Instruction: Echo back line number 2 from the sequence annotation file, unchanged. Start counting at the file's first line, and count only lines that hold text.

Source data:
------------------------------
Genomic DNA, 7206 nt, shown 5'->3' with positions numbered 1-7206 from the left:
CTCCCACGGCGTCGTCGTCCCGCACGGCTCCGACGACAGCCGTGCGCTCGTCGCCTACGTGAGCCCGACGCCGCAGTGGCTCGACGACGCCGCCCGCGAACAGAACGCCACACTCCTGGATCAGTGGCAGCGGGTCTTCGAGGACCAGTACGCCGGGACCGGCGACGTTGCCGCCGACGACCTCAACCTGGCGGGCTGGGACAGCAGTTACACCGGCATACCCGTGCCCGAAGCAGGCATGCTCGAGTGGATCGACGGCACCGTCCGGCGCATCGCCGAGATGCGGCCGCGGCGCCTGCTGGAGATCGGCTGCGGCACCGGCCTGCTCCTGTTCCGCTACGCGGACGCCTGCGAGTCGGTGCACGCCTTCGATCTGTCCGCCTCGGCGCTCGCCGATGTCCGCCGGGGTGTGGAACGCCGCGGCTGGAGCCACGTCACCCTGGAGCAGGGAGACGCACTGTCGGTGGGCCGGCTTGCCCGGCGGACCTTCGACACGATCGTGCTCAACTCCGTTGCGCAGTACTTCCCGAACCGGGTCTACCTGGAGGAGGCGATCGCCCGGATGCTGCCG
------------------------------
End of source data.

CTCCCACGGCGTCGTCGTCCCGCACGGCTCCGACGACAGCCGTGCGCTCGTCGCCTACGTGAGCCCGACGCCGCAGTGGCTCGACGACGCCGCCCGCGAACAGAACGCCACACTCCTGGATCAGTGGCAGCGGGTCTTCGAGGACCAGTACGCCGGGACCGGCGACGTTGCCGCCGACGACCTCAACCTGGCGGGCTGGGACAGCAGTTACACCGGCATACCCGTGCCCGAAGCAGGCATGCTCGAGTGGATCGACGGCACCGTCCGGCGCATCGCCGAGATGCGGCCGCGGCGCCTGCTGGAGATCGGCTGCGGCACCGGCCTGCTCCTGTTCCGCTACGCGGACGCCTGCGAGTCGGTGCACGCCTTCGATCTGTCCGCCTCGGCGCTCGCCGATGTCCGCCGGGGTGTGGAACGCCGCGGCTGGAGCCACGTCACCCTGGAGCAGGGAGACGCACTGTCGGTGGGCCGGCTTGCCCGGCGGACCTTCGACACGATCGTGCTCAACTCCGTTGCGCAGTACTTCCCGAACCGGGTCTACCTGGAGGAGGCGATCGCCCGGATGCTGCCG